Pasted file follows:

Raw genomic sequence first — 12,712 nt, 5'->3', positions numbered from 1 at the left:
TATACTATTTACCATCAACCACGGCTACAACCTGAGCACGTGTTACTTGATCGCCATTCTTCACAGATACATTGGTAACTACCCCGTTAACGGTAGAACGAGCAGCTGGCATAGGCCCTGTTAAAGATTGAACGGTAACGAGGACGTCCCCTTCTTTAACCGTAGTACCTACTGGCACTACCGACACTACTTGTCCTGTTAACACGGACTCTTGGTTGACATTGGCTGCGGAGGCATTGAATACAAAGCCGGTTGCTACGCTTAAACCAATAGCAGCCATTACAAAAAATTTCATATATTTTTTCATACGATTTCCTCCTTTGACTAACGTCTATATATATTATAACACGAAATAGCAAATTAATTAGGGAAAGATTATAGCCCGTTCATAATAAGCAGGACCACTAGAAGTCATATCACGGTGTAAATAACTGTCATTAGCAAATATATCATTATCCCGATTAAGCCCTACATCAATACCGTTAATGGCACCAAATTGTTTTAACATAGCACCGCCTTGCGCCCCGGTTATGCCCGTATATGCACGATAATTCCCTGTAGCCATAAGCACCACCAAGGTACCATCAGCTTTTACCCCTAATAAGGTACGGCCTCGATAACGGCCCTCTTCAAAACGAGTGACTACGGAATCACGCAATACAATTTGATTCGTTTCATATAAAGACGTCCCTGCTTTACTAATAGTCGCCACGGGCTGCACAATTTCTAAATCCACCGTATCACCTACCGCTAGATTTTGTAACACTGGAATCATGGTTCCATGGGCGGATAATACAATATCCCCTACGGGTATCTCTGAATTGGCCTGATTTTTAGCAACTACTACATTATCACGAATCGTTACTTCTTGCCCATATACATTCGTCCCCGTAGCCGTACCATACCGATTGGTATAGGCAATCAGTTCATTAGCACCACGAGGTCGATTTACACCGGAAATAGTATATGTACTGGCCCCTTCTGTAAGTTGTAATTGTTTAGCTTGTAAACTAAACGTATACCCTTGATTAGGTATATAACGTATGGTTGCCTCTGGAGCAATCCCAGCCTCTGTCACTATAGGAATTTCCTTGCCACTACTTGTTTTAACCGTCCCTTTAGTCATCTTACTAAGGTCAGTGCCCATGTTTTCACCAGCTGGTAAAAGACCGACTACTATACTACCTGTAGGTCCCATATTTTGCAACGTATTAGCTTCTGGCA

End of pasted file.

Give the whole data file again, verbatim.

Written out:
Raw genomic sequence first — 12,712 nt, 5'->3', positions numbered from 1 at the left:
TATACTATTTACCATCAACCACGGCTACAACCTGAGCACGTGTTACTTGATCGCCATTCTTCACAGATACATTGGTAACTACCCCGTTAACGGTAGAACGAGCAGCTGGCATAGGCCCTGTTAAAGATTGAACGGTAACGAGGACGTCCCCTTCTTTAACCGTAGTACCTACTGGCACTACCGACACTACTTGTCCTGTTAACACGGACTCTTGGTTGACATTGGCTGCGGAGGCATTGAATACAAAGCCGGTTGCTACGCTTAAACCAATAGCAGCCATTACAAAAAATTTCATATATTTTTTCATACGATTTCCTCCTTTGACTAACGTCTATATATATTATAACACGAAATAGCAAATTAATTAGGGAAAGATTATAGCCCGTTCATAATAAGCAGGACCACTAGAAGTCATATCACGGTGTAAATAACTGTCATTAGCAAATATATCATTATCCCGATTAAGCCCTACATCAATACCGTTAATGGCACCAAATTGTTTTAACATAGCACCGCCTTGCGCCCCGGTTATGCCCGTATATGCACGATAATTCCCTGTAGCCATAAGCACCACCAAGGTACCATCAGCTTTTACCCCTAATAAGGTACGGCCTCGATAACGGCCCTCTTCAAAACGAGTGACTACGGAATCACGCAATACAATTTGATTCGTTTCATATAAAGACGTCCCTGCTTTACTAATAGTCGCCACGGGCTGCACAATTTCTAAATCCACCGTATCACCTACCGCTAGATTTTGTAACACTGGAATCATGGTTCCATGGGCGGATAATACAATATCCCCTACGGGTATCTCTGAATTGGCCTGATTTTTAGCAACTACTACATTATCACGAATCGTTACTTCTTGCCCATATACATTCGTCCCCGTAGCCGTACCATACCGATTGGTATAGGCAATCAGTTCATTAGCACCACGAGGTCGATTTACACCGGAAATAGTATATGTACTGGCCCCTTCTGTAAGTTGTAATTGTTTAGCTTGTAAACTAAACGTATACCCTTGATTAGGTATATAACGTATGGTTGCCTCTGGAGCAATCCCAGCCTCTGTCACTATAGGAATTTCCTTGCCACTACTTGTTTTAACCGTCCCTTTAGTCATCTTACTAAGGTCAGTGCCCATGTTTTCACCAGCTGGTAAAAGACCGACTACTATACTACCTGTAGGTCCCATATTTTGCAACGTATTAGCTTCTGGCA